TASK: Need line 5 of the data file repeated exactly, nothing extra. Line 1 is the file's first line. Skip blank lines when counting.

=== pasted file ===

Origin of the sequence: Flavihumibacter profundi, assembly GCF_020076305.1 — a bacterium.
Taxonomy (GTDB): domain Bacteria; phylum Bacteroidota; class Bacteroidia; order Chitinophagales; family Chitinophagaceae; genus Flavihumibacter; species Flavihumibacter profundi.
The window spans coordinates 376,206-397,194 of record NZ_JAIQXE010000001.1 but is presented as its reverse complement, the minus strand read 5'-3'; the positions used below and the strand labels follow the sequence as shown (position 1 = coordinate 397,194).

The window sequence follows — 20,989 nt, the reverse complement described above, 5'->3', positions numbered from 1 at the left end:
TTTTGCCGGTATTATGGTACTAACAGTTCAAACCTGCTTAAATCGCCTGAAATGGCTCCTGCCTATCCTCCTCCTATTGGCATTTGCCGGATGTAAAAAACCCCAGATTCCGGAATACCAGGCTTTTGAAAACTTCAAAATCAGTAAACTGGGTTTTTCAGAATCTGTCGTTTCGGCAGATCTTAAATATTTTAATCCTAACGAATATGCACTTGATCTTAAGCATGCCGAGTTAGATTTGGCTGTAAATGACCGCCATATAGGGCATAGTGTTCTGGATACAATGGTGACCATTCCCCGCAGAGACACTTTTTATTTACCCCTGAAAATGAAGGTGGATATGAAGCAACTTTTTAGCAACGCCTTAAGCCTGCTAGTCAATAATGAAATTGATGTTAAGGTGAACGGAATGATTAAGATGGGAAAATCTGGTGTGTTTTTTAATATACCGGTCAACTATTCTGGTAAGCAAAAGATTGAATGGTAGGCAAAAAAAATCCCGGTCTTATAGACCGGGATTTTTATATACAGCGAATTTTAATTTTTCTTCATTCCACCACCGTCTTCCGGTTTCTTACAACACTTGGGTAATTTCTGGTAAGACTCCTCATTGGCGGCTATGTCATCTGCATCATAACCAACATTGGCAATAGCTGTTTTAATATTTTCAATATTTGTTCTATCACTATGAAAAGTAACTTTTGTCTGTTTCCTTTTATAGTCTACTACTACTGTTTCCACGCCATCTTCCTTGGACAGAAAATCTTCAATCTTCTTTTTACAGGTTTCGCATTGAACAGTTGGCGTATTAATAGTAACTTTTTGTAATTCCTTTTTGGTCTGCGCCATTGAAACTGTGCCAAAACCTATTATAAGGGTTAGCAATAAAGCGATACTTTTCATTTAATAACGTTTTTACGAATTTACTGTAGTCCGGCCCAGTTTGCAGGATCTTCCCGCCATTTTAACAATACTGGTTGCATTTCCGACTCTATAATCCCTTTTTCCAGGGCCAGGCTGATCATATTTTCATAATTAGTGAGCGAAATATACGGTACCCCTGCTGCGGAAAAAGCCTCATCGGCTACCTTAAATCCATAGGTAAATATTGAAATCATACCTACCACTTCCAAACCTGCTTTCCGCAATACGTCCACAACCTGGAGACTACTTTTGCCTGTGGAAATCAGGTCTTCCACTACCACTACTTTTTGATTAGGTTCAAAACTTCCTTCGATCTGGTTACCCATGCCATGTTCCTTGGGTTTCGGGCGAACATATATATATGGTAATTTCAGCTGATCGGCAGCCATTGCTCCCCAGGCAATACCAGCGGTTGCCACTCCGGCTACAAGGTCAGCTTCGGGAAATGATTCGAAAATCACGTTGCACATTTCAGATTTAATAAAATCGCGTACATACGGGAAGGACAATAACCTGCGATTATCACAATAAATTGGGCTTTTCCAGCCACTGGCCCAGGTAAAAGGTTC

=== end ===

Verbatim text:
TTTTGCCGGTATTATGGTACTAACAGTTCAAACCTGCTTAAATCGCCTGAAATGGCTCCTGCCTATCCTCCTCCTATTGGCATTTGCCGGATGTAAAAAACCCCAGATTCCGGAATACCAGGCTTTTGAAAACTTCAAAATCAGTAAACTGGGTTTTTCAGAATCTGTCGTTTCGGCAGATCTTAAATATTTTAATCCTAACGAATATGCACTTGATCTTAAGCATGCCGAGTTAGATTTGGCTGTAAATGACCGCCATATAGGGCATAGTGTTCTGGATACAATGGTGACCATTCCCCGCAGAGACACTTTTTATTTACCCCTGAAAATGAAGGTGGATATGAAGCAACTTTTTAGCAACGCCTTAAGCCTGCTAGTCAATAATGAAATTGATGTTAAGGTGAACGGAATGATTAAGATGGGAAAATCTGGTGTGTTTTTTAATATACCGGTCAACTATTCTGGTAAGCAAAAGATTGAATGGTAGGCAAAAAAAATCCCGGTCTTATAGACCGGGATTTTTATATACAGCGAATTTTAATTTTTCTTCATTCCACCACCGTCTTCCGGTTTCTTACAACACTTGGGTAATTTCTGGTAAGACTCCTCATTGGCGGCTATGTCATCTGCATCATAACCAACATTGGCAATAGCTGTTTTAATATTTTCAATATTTGTTCTATCACTATGAAAAGTAACTTTTGTCTGTTTCCTTTTATAGTCTACTACTACTGTTTCCACGCCATCTTCCTTGGACAGAAAATCTTCAATCTTCTTTTTACAGGTTTCGCATTGAACAGTTGGCGTATTAATAGTAACTTTTTGTAATTCCTTTTTGGTCTGCGCCATTGAAACTGTGCCAAAACCTATTATAAGGGTTAGCAATAAAGCGATACTTTTCATTTAATAACGTTTTTACGAATTTACTGTAGTCCGGCCCAGTTTGCAGGATCTTCCCGCCATTTTAACAATACTGGTTGCATTTCCGACTCTATAATCCCTTTTTCCAGGGCCAGGCTGATCATATTTTCATAATTAGTGAGCGAAATATACGGTACCCCTGCTGCGGAAAAAGCCTCATCGGCTACCTTAAATCCATAGGTAAATATTGAAATCATACCTACCACTTCCAAACCTGCTTTCCGCAATACGTCCACAACCTGGAGACTACTTTTGCCTGTGGAAATCAGGTCTTCCACTACCACTACTTTTTGATTAGGTTCAAAACTTCCTTCGATCTGGTTACCCATGCCATGTTCCTTGGGTTTCGGGCGAACATATATATATGGTAATTTCAGCTGATCGGCAGCCATTGCTCCCCAGGCAATACCAGCGGTTGCCACTCCGGCTACAAGGTCAGCTTCGGGAAATGATTCGAAAATCACGTTGCACATTTCAGATTTAATAAAATCGCGTACATACGGGAAGGACAATAACCTGCGATTATCACAATAAATTGGGCTTTTCCAGCCACTGGCCCAGGTAAAAGGTTC